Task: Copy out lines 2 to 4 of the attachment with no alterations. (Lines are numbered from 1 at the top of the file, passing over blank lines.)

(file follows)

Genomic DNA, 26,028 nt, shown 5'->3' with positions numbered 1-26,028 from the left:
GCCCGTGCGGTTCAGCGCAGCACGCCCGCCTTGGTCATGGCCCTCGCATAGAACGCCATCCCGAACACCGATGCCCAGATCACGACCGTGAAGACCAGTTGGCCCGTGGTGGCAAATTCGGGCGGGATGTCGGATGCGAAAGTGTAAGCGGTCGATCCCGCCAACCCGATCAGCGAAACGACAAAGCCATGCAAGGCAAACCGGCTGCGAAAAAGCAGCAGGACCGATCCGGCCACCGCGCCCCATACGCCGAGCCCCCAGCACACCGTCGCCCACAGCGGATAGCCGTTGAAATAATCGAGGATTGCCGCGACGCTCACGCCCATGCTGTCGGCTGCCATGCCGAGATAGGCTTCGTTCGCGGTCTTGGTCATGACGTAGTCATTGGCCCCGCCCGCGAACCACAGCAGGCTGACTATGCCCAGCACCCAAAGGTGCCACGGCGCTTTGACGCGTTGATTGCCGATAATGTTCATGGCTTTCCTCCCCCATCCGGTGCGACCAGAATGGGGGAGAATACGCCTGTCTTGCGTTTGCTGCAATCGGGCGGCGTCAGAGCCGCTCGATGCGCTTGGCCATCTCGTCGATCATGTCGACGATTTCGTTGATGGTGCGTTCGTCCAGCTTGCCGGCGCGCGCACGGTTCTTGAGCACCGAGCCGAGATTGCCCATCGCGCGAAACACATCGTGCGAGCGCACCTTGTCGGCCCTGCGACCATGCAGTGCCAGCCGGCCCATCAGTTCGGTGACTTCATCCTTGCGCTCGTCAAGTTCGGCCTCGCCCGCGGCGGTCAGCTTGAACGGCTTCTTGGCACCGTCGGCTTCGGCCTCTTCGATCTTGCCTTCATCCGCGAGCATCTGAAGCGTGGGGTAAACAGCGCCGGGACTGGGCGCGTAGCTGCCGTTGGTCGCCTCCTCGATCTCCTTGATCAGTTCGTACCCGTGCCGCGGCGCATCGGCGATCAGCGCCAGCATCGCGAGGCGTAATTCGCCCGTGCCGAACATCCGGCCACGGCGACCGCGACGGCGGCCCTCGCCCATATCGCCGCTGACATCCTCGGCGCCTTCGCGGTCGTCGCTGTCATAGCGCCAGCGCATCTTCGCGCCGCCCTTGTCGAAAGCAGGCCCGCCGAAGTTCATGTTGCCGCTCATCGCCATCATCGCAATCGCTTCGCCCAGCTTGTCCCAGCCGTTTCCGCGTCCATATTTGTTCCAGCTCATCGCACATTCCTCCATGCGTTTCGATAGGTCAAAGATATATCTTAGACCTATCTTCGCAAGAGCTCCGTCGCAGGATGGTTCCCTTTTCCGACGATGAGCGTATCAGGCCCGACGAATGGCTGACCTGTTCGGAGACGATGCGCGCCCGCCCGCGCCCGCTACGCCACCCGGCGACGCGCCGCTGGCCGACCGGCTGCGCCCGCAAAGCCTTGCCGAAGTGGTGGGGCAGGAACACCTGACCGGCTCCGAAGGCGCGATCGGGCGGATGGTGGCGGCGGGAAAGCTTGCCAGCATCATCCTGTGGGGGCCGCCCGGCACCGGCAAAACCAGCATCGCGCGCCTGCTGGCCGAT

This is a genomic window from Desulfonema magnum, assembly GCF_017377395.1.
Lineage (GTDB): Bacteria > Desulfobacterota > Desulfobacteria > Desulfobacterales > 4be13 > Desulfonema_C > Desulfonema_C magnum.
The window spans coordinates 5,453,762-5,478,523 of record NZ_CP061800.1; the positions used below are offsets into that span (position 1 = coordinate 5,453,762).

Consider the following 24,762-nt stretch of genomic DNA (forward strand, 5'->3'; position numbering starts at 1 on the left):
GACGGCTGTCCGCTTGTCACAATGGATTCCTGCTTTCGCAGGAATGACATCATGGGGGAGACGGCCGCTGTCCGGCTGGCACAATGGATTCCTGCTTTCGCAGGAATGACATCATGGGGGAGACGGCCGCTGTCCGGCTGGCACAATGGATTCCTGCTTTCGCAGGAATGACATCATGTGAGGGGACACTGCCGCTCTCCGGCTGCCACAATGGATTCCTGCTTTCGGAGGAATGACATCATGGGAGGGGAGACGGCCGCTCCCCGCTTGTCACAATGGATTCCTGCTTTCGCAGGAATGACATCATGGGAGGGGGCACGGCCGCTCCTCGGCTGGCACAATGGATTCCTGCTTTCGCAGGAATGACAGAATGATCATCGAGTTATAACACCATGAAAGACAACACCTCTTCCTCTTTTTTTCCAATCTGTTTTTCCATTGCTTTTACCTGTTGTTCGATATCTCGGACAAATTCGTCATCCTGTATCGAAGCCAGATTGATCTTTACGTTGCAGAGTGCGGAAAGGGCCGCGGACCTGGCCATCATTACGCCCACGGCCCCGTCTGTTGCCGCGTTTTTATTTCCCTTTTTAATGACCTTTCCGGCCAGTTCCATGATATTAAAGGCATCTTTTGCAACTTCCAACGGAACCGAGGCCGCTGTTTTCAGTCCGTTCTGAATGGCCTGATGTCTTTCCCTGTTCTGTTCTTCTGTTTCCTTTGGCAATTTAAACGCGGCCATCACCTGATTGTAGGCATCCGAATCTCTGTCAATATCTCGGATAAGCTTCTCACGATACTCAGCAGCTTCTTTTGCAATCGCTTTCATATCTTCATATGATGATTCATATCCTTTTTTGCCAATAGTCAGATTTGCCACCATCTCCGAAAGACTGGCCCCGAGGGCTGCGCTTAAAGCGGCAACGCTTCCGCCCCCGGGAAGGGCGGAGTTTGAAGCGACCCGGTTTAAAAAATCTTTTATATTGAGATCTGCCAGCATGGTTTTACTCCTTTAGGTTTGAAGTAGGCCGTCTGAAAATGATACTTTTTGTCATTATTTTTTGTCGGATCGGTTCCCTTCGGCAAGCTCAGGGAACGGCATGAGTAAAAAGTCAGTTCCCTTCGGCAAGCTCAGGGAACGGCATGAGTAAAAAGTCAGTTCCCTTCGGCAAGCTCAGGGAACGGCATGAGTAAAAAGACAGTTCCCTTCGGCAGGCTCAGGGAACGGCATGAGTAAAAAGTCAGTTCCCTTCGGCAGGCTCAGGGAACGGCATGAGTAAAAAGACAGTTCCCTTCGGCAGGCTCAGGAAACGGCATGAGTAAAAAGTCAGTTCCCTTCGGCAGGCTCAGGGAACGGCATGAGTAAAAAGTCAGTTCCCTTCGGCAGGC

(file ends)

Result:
GCCCGTGCGGTTCAGCGCAGCACGCCCGCCTTGGTCATGGCCCTCGCATAGAACGCCATCCCGAACACCGATGCCCAGATCACGACCGTGAAGACCAGTTGGCCCGTGGTGGCAAATTCGGGCGGGATGTCGGATGCGAAAGTGTAAGCGGTCGATCCCGCCAACCCGATCAGCGAAACGACAAAGCCATGCAAGGCAAACCGGCTGCGAAAAAGCAGCAGGACCGATCCGGCCACCGCGCCCCATACGCCGAGCCCCCAGCACACCGTCGCCCACAGCGGATAGCCGTTGAAATAATCGAGGATTGCCGCGACGCTCACGCCCATGCTGTCGGCTGCCATGCCGAGATAGGCTTCGTTCGCGGTCTTGGTCATGACGTAGTCATTGGCCCCGCCCGCGAACCACAGCAGGCTGACTATGCCCAGCACCCAAAGGTGCCACGGCGCTTTGACGCGTTGATTGCCGATAATGTTCATGGCTTTCCTCCCCCATCCGGTGCGACCAGAATGGGGGAGAATACGCCTGTCTTGCGTTTGCTGCAATCGGGCGGCGTCAGAGCCGCTCGATGCGCTTGGCCATCTCGTCGATCATGTCGACGATTTCGTTGATGGTGCGTTCGTCCAGCTTGCCGGCGCGCGCACGGTTCTTGAGCACCGAGCCGAGATTGCCCATCGCGCGAAACACATCGTGCGAGCGCACCTTGTCGGCCCTGCGACCATGCAGTGCCAGCCGGCCCATCAGTTCGGTGACTTCATCCTTGCGCTCGTCAAGTTCGGCCTCGCCCGCGGCGGTCAGCTTGAACGGCTTCTTGGCACCGTCGGCTTCGGCCTCTTCGATCTTGCCTTCATCCGCGAGCATCTGAAGCGTGGGGTAAACAGCGCCGGGACTGGGCGCGTAGCTGCCGTTGGTCGCCTCCTCGATCTCCTTGATCAGTTCGTACCCGTGCCGCGGCGCATCGGCGATCAGCGCCAGCATCGCGAGGCGTAATTCGCCCGTGCCGAACATCCGGCCACGGCGACCGCGACGGCGGCCCTCGCCCATATCGCCGCTGACATCCTCGGCGCCTTCGCGGTCGTCGCTGTCATAGCGCCAGCGCATCTTCGCGCCGCCCTTGTCGAAAGCAGGCCCGCCGAAGTTCATGTTGCCGCTCATCGCCATCATCGCAATCGCTTCGCCCAGCTTGTCCCAGCCGTTTCCGCGTCCATATTTGTTCCAGCTCATCGCACATTCCTCCATGCGTTTCGATAGGTCAAAGATATATCTTAGACCTATCTTCGCAAGAGCTCCGTCGCAGGATGGTTCCCTTTTCCGACGATGAGCGTATCAGGCCCGACGAATGGCTGACCTGTTCGGAGACGATGCGCGCCCGCCCGCGCCCGCTACGCCACCCGGCGACGCGCCGCTGGCCGACCGGCTGCGCCCGCAAAGCCTTGCCGAAGTGGTGGGGCAGGAACACCTGACCGGCTCCGAAGGCGCGATCGGGCGGATGGTGGCGGCGGGAAAGCTTGCCAGCATCATCCTGTGGGGGCCGCCCGGCACCGGCAAAACCAGCATCGCGCGCCTGCTGGCCGAT

This is a genomic window from Desulfonema magnum, assembly GCF_017377395.1.
Lineage (GTDB): Bacteria > Desulfobacterota > Desulfobacteria > Desulfobacterales > 4be13 > Desulfonema_C > Desulfonema_C magnum.